"$uper" frugal living. "$aving" money...one idea at a time.

Thursday, January 5, 2012

One Year Basic Food Storage for $5 (ish) Dollars A Week--Overview

I grew up in a home where food storage was taken very seriously.  My mother has ALWAYS been good at hording food and it saved our families bellies over and over.  When my husband and I had just had our first child, I became a SAHM and he made $7.75 a hour.  We relied pretty heavily on the food storage my mother had been building up for us (Christmas presents...he he).  Some weeks, I only had $12 or so dollars for fresh groceries.  True story!  Our food storage definitely saved us too.  

One of my "New Years Resolutions", this year, is to get a better hold on my year food storage.  It's looking pretty sad right now.  Something about dragging 4 kids to the store and pushing around a full cart while trying to wrangle them just doesn't appeal to me....so I have been avoiding it at all costs.  And it shows.  Like I said...our storage shelves are looking pretty empty and the task of filling them once again seems daunting, to say the least.

Then I remembered I had picked up this "Food Storage for $5 dollars a week" program at a church activity not too long ago.  Ta Da!  Perfect.  I can do that.  (I only wish I knew who came up with it so I could give them the credit...but I don't.  So...if it was you....thank you.)

The basic idea is that, for every two people in your family, you can build up a basic years food storage on just $5 (ish) dollars a week (because there are 6 of us, that's $15 a week, $60 a month).

The reason I say $5 (ish) dollars is that, as you know, food prices are rising.  This program is a few years old, at least, so we'll have to account for inflation.  My plan is to keep track of my purchases and report the present day cost to give all y'all a better idea.

By following this plan you should end up with:
500 lbs wheat
180 lbs sugar
12 lbs salt
6 lbs yeast
10 lbs honey
6 lbs shortening
40 lbs powdered milk
5 lbs peanut butter
45 cans tomato soup (we dont eat this so we will be substituting for chicken noodle)
15 can cream of mushroom soup
15 cans cream of chicken soup
21 boxes mac and cheese
12 lbs macaroni
24 cans tuna fish
500 pain reliever pills
1000 multi-vitamins
                ---for every two people.

Now...if you don't have the room to store this much food (we are going to have to get creative ourselves) you can adjust the amounts as you see fit.  The idea is to prepare yourself for whatever may come (unemployment, sudden financial hardship, etc) and to do it little by little so that it doesn't stress you out or strain your food budget.  The way I see it...something is better than nothing.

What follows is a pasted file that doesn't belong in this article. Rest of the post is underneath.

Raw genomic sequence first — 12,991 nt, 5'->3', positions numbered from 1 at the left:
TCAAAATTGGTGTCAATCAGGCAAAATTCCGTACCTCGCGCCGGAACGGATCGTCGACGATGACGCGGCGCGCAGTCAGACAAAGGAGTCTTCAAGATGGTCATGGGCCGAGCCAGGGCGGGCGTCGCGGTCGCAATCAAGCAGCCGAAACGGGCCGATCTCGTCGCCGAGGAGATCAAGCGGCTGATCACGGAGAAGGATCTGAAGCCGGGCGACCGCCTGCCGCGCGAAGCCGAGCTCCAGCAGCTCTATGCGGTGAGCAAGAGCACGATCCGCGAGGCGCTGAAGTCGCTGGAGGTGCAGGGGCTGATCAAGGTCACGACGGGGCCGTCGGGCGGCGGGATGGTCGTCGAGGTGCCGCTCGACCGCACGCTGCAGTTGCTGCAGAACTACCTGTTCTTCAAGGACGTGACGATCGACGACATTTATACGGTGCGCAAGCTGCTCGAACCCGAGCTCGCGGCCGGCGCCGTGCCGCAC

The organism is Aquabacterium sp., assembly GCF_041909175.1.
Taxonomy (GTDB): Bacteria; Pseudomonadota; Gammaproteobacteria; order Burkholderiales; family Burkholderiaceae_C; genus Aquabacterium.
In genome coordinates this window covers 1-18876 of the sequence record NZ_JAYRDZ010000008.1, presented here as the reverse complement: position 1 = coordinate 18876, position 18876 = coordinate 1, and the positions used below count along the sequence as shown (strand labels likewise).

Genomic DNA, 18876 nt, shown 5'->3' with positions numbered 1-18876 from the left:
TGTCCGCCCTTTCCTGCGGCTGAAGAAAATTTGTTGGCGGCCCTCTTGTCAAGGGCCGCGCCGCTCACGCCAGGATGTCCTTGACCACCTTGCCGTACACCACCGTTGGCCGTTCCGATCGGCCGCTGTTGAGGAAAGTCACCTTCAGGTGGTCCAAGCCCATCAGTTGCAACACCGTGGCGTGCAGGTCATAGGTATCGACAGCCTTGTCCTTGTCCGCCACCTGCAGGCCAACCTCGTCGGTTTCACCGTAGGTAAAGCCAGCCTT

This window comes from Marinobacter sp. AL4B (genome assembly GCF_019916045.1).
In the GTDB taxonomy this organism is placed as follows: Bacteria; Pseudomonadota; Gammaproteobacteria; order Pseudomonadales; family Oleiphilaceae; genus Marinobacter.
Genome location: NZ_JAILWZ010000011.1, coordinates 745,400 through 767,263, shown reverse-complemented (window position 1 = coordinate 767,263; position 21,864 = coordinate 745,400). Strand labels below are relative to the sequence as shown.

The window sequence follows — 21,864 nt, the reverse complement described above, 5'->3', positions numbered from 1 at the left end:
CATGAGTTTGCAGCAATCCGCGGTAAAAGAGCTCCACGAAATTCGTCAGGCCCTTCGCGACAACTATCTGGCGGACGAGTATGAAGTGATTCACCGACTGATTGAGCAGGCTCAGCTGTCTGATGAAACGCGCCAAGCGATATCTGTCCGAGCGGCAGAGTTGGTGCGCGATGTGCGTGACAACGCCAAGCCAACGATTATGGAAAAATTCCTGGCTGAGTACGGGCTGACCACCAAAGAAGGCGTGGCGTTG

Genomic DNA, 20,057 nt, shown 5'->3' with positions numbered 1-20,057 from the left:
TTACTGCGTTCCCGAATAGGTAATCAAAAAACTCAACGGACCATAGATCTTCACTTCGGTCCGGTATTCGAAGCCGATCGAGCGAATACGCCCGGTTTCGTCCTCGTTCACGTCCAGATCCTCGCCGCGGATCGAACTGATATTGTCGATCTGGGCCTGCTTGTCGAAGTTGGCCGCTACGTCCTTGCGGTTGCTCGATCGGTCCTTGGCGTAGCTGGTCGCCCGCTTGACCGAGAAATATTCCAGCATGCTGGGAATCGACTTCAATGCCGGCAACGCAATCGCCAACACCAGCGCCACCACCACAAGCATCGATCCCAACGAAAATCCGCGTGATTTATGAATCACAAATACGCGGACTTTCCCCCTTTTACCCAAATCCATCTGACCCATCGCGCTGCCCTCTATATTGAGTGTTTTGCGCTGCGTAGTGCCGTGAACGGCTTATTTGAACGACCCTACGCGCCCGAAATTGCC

Basic Instructions:
Each week you will take your $5 (for every two people) and purchase the items on the list.  Some weeks you will not spend the whole amountSave the left over in a jar to be used for the weeks you may exceed the $5 (like when purchasing wheat and pwd milk).

These basic staple items should be enough to sustain 2 people for one year.

Remember to add an extra $5 dollars a week and double or triple (or quadruple...or  he he) the amount of items being purchased for every two people in your family.

How does that sound?

Happy Hoarding!

One Year Basic Food Storage for $5 (ish) Dollars a Week--JANUARY


  1. I applaud your efforts!! it always pays off to be prepared!! food and water are very very important necessities... but don't forget about other items you use every day (soap, deodorant, toothpaste, toilet paper, etc). I stock up when things like that go on sale!

    The looks on other shoppers faces is really funny when they look at your cart loaded with 10+ sticks of deodorant and 5+ tubes of toothpaste! I feel like smiling at them and saying something like... I have severe halitosis and chronic body odor - this is my 10-day supply!

  2. No worries Rebecca. I coupon for those kinds of things.

    ha ha ha, though. I laughed out loud... "halitosis and chronic body odor"...that's awesome.

    I bough 16 cans of pineapple and 16 cans of manderine oranges on new years eve (because my coupons expired that day) and the checker says, "Wow...you must have something big planned for those."

    I say, "No...just stocking up. I have about a million kids and they like to eat." He looked at me like I was crazy....and guess what...he's right. Ha ha ha!

  3. Hey! I'm working on this too this year! I just have to remember to actually do it. It will be good and I need to learn how to use wheat so it doesn't just sit there. I need a wheat grinder and a class on how to grind wheat and then what to do with it. Do you know?

  4. Wow, this is something I've never even thought of!! I'm confused though because what happens if you never end up needing this stuff? Does it go bad? Oh, and I'm a little food challenged, so I have to ask, what do you use powdered milk for? A recipe or do you drink it like regular milk? This is a whole new world for me! I've never thought about storing food. In fact, I try to keep as little in the house for some reason. I guess it's my diet secret!! :-) But this sounds like a great plan to me!

  5. MWSM....you are not alone. It is a new concept to a LOT of people.

    First off, you can actually use the stuff regularly...you just replace it as you use it.

    As far as the powdered milk thing goes, yes...you can use it in recipes and yes, you can drink it. In fact, I was raised on it. Store bought milk was a delicacy in my house. It's not the BEST tasting stuff (better when cold) but it does when you have nothing else, or when you can't afford $3.00 a gallon of milk (ugh). Any more questions? I'd be happy to answer!

  6. Mel, I just sent you some cool things that I found a long time ago, on how to use up powdered milk! Love what you are doing here!


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